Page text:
The mechanisms by which vanadium compounds mediate antidiabetic effects in vivo are not well understood, but they appear to involve interference with the activity of several tyrosine kinases. Dipeptides containing tyrosine (Tyr) may bind VIV, and the presence of a suitable anchor donor in the ligand may enhance this binding ability by extending the binding to the low- and high-pH range.
João Costa Pessoa, TU Lisbon, Portugal, Tamás Kiss, University of Szeged, Hungary, and co-workers report the preparation of the reduced Schiff bases of salicylaldehyde and pyridoxal with L-Tyr and o-tyrosine. These are much more stable than the corresponding Schiff bases. Studies of complexation with oxovanadium(IV) in aqueous solution show that mainly 1:1 (ligand/metal) complexes form. The VIVO complexes with ligands derived from o-Tyr are more stable than those with L-Tyr, and, in the pH range 3–11, approximately 100 % of VIVO is bound to ligands derived from o-Tyr.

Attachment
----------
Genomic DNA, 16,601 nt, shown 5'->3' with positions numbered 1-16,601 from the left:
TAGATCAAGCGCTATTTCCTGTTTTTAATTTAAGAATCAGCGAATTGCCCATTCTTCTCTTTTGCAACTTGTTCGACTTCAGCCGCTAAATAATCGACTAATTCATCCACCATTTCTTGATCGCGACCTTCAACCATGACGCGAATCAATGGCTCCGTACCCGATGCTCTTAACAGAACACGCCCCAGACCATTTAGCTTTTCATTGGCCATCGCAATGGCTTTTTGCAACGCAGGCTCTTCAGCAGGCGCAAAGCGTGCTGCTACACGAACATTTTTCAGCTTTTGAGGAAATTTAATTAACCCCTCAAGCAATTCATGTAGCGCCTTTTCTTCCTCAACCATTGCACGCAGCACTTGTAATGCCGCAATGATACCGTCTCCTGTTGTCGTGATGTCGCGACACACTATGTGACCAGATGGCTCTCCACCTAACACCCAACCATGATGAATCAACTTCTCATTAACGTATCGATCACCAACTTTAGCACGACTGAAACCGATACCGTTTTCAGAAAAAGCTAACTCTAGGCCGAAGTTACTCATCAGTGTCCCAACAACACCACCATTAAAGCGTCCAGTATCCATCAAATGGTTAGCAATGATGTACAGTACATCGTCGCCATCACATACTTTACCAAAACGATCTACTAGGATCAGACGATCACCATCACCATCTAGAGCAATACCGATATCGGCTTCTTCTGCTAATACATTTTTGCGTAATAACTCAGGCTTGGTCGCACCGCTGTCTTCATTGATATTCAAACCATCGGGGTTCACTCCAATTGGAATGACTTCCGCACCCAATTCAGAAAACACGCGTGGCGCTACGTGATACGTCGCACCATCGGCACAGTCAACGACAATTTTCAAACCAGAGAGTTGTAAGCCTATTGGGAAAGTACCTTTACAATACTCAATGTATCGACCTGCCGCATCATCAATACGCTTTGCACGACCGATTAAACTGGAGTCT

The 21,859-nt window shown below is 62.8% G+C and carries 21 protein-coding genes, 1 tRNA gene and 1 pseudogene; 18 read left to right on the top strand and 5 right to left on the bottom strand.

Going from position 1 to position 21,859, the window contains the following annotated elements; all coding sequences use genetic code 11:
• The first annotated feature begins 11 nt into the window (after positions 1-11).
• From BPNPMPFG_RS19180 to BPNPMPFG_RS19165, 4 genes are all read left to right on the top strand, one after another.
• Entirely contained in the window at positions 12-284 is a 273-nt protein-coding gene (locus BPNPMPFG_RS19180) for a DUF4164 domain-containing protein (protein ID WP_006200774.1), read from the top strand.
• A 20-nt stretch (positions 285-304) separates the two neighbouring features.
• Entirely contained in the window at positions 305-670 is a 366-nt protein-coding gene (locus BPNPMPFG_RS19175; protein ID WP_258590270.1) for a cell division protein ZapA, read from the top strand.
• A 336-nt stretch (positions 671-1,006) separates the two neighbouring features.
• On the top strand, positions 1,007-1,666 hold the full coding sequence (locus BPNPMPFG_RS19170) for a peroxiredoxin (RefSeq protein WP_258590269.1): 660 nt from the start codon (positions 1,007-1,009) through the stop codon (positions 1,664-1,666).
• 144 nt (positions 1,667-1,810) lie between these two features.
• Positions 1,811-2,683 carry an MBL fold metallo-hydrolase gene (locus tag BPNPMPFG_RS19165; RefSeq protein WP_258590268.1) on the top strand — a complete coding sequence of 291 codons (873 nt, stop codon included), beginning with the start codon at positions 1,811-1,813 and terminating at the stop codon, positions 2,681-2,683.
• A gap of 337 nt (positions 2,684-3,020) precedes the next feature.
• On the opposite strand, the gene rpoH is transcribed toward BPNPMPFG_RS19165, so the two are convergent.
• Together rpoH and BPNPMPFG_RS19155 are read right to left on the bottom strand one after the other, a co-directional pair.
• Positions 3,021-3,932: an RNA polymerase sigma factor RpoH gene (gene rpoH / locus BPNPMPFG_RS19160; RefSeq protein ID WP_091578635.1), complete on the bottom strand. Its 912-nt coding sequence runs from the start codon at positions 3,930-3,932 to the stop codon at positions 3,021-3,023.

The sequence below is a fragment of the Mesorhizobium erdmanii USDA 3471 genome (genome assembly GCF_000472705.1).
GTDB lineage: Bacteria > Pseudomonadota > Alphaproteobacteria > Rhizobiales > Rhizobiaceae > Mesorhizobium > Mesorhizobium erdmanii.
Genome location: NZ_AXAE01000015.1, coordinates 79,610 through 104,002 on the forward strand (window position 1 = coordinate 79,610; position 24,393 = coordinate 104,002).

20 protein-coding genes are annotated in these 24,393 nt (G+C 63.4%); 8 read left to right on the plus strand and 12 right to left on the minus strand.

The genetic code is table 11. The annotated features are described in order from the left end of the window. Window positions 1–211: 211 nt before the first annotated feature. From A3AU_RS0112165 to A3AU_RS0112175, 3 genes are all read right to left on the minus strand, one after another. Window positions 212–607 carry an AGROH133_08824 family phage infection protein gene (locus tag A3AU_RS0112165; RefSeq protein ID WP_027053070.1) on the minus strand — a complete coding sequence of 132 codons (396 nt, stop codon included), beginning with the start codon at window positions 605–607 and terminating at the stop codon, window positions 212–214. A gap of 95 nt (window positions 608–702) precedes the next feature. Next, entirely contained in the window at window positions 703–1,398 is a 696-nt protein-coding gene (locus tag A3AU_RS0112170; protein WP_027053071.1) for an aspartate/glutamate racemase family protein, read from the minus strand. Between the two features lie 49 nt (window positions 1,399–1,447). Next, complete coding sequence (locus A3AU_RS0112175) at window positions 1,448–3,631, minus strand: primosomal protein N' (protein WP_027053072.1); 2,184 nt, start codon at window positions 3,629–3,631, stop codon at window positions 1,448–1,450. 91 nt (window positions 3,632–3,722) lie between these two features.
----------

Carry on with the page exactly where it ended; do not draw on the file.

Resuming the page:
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- Vanadium(IV) and -(V) Complexes of Reduced Schiff Bases Derived from Aromatic o-Hydroxyaldehydes and Tyrosine Derivatives
I. Correia, S. Marcão, K. Koci, I. Tomaz, P. Adão, T. Kiss, T. Jakusch, F. Avecilla, J. Costa Pessoa,
Eur. J. Inorg. Chem. 2011.